Disorders involving the function of the digestive system, such as irritable bowel syndrome (IBS), chronic constipation (CC), or Cyclic Vomiting Syndrome (CVS) are diagnosed by a careful discussion between the patient and healthcare provider, a physical examination, and with selected testing.
Accurate diagnosis depends upon how accurately the individual describes his or her symptoms, and how skillfully the doctor interprets them.
The following are examples of symptoms often described due to gastrointestinal (GI) disease or dysfunction that can be confusing.
Gas has many sources and explanations. Everyone’s GI tract contains gas that sometimes escapes from the mouth or anus. Someone who feels “full of gas” may also describe feeling “bloated” or “distended.”
Another person suffering from the release of gas from the anus may describe this as “farting,” “passing gas,” “breaking wind,” or “flatulence.” Fortunately, few of these gas indications are signs of serious disease. Even so, they can be embarrassing and uncomfortable.
It is important that a healthcare provider knows exactly how the gas is occurring. This offers the best chance for a provider to explain and help manage it. Gas and fluid moving through the intestines sometimes causes a gurgling noise described by the word borborygmi.
Even doctors have difficulty defining constipation. Going to the bathroom to have a bowel movement less often may occur in some but not all patients who report being constipated. Some people with constipation may also report straining to pass a bowel movement, hard or lumpy bowel movements, a sense of not passing all of a bowel movement, and the need to use fingers to help to pass a bowel movement. Hard or lumpy bowel movements suggest that the movement of material through the gut may be slowed.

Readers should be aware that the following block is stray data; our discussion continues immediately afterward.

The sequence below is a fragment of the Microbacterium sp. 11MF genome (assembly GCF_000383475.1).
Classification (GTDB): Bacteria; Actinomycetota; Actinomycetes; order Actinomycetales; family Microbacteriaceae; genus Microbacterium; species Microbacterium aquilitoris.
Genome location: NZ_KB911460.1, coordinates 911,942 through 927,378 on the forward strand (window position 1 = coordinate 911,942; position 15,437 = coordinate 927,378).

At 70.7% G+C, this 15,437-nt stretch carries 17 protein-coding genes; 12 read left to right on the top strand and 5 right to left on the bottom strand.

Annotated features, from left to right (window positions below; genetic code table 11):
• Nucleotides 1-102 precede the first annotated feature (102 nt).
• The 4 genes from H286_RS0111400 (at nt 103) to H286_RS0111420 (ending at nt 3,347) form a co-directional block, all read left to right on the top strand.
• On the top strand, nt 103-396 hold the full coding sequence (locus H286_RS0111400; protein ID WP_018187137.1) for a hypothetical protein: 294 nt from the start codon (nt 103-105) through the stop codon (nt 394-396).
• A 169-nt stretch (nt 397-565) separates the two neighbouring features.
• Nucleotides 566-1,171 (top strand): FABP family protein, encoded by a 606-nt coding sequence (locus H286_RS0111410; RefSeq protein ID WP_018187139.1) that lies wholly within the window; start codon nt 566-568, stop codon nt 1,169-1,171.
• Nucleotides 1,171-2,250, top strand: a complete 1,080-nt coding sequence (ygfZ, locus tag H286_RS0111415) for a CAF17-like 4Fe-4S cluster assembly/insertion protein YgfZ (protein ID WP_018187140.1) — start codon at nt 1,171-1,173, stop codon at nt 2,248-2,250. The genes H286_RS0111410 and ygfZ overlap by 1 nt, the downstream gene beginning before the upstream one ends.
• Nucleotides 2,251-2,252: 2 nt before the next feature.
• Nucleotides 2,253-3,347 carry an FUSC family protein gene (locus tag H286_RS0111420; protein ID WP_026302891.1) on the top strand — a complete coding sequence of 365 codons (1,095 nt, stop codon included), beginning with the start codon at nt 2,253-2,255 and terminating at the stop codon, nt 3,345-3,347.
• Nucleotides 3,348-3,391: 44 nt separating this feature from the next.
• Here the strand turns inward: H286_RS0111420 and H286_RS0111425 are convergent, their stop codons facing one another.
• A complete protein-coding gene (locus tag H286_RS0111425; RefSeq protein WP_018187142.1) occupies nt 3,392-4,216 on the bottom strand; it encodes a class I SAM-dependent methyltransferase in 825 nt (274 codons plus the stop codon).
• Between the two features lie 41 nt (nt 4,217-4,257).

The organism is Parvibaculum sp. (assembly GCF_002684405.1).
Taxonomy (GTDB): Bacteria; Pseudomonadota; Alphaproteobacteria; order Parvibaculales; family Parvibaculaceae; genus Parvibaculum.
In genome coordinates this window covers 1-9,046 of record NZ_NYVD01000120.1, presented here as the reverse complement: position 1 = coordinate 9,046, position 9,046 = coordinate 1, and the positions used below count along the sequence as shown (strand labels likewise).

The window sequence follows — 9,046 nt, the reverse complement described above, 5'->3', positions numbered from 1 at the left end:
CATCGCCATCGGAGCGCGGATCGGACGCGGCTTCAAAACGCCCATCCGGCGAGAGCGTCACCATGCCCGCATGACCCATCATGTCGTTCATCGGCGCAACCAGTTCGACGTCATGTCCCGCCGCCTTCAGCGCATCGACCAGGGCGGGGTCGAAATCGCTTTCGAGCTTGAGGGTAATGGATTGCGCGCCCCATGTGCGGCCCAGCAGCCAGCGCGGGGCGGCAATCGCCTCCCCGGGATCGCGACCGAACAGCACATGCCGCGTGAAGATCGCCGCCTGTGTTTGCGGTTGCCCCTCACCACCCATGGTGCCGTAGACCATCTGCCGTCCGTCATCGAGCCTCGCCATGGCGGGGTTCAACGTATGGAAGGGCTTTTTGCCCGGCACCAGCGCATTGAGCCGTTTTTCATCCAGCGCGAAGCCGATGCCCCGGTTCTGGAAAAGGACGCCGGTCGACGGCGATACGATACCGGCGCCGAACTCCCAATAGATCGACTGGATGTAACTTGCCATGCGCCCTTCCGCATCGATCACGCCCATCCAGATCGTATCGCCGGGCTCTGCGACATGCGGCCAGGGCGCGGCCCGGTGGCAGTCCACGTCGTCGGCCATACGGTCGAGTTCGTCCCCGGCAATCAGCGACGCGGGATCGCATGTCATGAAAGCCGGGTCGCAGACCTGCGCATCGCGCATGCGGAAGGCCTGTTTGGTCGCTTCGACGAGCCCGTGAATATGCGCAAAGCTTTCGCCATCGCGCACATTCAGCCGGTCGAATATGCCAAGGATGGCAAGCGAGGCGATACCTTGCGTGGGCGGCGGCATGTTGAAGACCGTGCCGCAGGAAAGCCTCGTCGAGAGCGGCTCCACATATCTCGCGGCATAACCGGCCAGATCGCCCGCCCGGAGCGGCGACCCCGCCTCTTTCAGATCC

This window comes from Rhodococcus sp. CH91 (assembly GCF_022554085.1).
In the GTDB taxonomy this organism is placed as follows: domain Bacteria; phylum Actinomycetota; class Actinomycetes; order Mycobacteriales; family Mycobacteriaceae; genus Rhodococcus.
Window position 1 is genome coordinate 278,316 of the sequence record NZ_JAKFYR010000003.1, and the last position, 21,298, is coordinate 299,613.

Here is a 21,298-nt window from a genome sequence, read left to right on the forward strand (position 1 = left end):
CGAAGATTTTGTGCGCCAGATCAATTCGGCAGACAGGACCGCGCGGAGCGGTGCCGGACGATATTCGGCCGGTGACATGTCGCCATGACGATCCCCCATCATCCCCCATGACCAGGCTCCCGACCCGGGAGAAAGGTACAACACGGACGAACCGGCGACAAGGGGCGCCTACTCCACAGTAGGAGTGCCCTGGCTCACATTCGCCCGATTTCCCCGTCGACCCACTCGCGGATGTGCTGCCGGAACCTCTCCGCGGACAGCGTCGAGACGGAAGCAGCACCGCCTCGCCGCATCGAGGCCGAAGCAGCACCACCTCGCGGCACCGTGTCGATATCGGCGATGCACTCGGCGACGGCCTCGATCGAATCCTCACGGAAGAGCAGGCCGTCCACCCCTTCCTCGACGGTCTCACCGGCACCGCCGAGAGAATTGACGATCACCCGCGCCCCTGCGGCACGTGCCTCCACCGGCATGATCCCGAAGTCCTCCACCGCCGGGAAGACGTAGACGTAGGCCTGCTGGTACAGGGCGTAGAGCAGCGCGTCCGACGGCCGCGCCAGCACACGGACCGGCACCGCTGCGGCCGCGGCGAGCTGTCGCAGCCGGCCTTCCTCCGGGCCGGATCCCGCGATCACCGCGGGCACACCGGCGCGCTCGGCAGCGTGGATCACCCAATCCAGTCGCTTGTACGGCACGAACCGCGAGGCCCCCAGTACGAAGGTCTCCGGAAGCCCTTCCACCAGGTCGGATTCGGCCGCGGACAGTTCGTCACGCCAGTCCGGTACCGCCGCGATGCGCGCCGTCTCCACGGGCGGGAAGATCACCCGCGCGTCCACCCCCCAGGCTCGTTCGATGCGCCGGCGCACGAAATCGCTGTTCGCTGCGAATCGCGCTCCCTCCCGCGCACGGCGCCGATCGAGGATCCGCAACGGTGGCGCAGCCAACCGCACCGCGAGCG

It is important to describe bowel movement habits thoroughly with your healthcare provider. Such details can help your doctor choose the best treatment for you.
Diarrhea has many causes and may occur occasionally or long-term. Diarrhea is present when the bowel movements are loose or watery. The frequent passage of hard bowel movements is not diarrhea. Diarrhea stools are often passed urgently. People may report “accidents” due to failure to find a toilet in time. Diarrhea that occurs suddenly and/or often should be discussed with a healthcare provider. Even short-term cases of diarrhea can cause dehydration.
If you experience any signs of bleeding from your anus, it is important to talk about this with your healthcare provider. Be sure to accurately describe the blood seen in your bowel movements. This may help the provider decide where to look for the source.
Important things to mention are:
- large versus small amounts of blood
- bright red blood on the toilet paper only
- blood mixed in with the bowel movement
- blood associated with diarrhea
- blood associated with painful bowel movements
As mentioned above, urgency can accompany diarrhea. Some people with chronic diarrhea begin to fear sudden bowel movements. As a result, urgency can cause them to reduce social and professional functioning. It is important to discuss with your healthcare provider if your disease is impacting you in this way.